Since these advertisements contain no graphical material of any sort,
I think <figure> would be a stretch, but thanks for the thought.
These are blobs of text that say things like "also by the same
author, [title of book], etc."
<table> seems even more of a stretch--there is no tabular information
involved at all. To use <table> would be a gross misuse of the
element; in fact I think the term "tag abuse" would be too mild...
tag perversion? tag sadism? This smacks of pre-CSS HTML formatting.
If I'm that desperate, I could embed the advertisement in a <text>
element and shoehorn it in that way.
Ah well--I think the real solution (not available in P4, but I'll
suggest it for P5) is to allow <ab> within <titlePage> and use <ab
Thanks for your thoughts!
best wishes, Julia
At 12:36 PM -0400 4/12/05, Francois Lachance wrote:
>What of using <figure>?
>In a sense the Advertisement for the other books could be "other
>illustrative material". It may seen a stretch but not so if a logo is
>The Guidelines say:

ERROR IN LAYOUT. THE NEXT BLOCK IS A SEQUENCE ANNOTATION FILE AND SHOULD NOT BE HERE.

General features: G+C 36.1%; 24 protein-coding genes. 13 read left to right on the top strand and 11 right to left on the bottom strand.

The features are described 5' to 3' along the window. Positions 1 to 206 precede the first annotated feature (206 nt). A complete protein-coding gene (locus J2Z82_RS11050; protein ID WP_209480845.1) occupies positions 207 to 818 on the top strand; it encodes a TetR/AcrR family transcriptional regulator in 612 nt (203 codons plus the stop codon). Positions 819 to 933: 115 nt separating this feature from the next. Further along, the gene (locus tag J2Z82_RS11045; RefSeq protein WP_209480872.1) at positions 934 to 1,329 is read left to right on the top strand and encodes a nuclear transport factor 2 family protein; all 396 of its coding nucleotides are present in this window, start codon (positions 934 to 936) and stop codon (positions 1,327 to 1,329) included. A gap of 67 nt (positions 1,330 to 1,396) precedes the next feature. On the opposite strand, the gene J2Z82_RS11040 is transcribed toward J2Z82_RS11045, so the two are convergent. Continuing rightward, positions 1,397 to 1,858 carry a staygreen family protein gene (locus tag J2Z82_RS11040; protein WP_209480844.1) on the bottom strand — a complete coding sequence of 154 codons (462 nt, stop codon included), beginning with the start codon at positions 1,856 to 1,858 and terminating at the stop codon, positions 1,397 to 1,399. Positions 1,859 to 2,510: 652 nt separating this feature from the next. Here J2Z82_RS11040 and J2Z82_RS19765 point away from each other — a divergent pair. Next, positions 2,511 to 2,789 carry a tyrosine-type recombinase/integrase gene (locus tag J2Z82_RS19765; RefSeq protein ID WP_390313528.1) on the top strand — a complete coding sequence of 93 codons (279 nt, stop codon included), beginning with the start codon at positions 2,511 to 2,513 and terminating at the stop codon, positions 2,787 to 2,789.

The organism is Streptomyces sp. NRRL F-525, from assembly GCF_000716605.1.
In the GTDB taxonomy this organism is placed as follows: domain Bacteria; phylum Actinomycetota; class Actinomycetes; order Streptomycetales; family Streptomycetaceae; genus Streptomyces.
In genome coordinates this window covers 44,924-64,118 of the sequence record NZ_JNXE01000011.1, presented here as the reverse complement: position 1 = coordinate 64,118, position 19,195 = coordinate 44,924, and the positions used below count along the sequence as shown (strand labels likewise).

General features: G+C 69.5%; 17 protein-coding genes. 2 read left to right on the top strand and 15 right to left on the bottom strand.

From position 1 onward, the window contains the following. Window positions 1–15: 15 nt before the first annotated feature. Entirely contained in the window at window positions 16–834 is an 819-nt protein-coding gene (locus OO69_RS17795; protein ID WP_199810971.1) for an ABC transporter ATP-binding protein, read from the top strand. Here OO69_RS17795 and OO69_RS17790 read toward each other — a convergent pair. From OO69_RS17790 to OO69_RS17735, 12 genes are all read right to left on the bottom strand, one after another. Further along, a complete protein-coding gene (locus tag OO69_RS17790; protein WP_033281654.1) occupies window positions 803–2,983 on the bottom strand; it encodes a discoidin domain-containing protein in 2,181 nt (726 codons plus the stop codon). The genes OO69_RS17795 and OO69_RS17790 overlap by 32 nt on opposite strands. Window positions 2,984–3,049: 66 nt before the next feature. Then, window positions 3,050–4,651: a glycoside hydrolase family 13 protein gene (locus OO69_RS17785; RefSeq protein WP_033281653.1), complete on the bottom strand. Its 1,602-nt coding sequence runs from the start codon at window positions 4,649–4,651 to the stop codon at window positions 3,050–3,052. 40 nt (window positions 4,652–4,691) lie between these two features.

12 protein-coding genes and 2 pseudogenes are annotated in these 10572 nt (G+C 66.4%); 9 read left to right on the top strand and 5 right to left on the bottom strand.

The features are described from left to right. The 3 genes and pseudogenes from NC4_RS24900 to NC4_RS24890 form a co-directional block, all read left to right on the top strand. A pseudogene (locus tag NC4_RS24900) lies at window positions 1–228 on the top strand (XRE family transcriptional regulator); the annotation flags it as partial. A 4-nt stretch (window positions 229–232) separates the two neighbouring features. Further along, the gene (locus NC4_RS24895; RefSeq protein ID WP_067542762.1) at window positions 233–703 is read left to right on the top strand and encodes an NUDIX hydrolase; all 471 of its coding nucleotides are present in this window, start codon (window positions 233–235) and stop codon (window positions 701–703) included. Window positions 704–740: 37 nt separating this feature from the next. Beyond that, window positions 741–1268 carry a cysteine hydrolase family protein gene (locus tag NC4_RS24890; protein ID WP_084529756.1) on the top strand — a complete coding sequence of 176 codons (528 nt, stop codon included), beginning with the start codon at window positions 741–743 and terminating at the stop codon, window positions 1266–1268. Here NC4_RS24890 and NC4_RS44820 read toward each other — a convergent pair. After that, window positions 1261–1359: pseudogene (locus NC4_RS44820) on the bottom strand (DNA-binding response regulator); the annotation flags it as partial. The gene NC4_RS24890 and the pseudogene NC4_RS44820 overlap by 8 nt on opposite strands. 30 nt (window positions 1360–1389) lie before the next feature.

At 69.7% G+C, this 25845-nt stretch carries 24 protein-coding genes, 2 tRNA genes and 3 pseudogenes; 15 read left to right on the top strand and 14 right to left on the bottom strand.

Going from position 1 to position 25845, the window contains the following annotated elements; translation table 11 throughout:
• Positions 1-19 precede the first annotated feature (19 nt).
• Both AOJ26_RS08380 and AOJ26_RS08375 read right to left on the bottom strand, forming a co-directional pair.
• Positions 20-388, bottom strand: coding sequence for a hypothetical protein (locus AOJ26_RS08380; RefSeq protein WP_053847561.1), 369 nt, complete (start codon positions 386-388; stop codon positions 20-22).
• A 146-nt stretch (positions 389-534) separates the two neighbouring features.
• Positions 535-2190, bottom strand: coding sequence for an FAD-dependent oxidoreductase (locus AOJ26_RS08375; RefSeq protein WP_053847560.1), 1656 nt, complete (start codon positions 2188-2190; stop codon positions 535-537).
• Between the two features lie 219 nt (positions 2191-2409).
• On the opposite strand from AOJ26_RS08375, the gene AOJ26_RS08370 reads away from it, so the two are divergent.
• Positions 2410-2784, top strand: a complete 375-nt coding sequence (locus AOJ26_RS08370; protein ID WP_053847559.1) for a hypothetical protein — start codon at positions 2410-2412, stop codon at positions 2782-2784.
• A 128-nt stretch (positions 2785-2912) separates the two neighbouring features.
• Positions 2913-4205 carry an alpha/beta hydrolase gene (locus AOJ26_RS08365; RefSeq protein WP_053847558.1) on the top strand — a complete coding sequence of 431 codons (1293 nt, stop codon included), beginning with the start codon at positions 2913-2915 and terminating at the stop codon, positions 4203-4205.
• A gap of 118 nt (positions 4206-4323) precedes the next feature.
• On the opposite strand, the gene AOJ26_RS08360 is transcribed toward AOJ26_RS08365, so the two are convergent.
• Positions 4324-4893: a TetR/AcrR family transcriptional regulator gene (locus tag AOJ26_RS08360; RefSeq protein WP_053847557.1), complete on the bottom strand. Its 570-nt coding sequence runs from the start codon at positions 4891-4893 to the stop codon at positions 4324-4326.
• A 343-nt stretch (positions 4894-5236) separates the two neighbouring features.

>The <figure> element is included so as to enable encoders to record the
>presence of printers' ornaments or other illustrative material found
>within a title page http://www.tei-c.org/P4X/DS.html#DSTITL
><figure> is also useful for marking the position of the advertisement on
>the title page.
>The suggestion for the use <figure> in this case stems from
>consideration of the experience of composing layout both with
>electronic means and with paper & glue ...
>An alternative approach would be to markup a <table> for indicating the
>content and placement the various blocks of text (advertisement, title
>proper, etc.) and nesting the <table> in a <div> with an attribute @type
>with the value "title page".
>> Has anyone else encountered advertisements for other books on the
>> title page of a book you're encoding? and if so, how have you encoded
>> them? I don't see any obvious TEI element, and even <ab> isn't
>> permitted as a child of <titlePage>.
>> Best, Julia
>> Julia Flanders
>> Women Writers Project
>> Brown University
>Francois Lachance, Scholar-at-large
>Skill may be the capacity to manipulate perceptions of knowledge.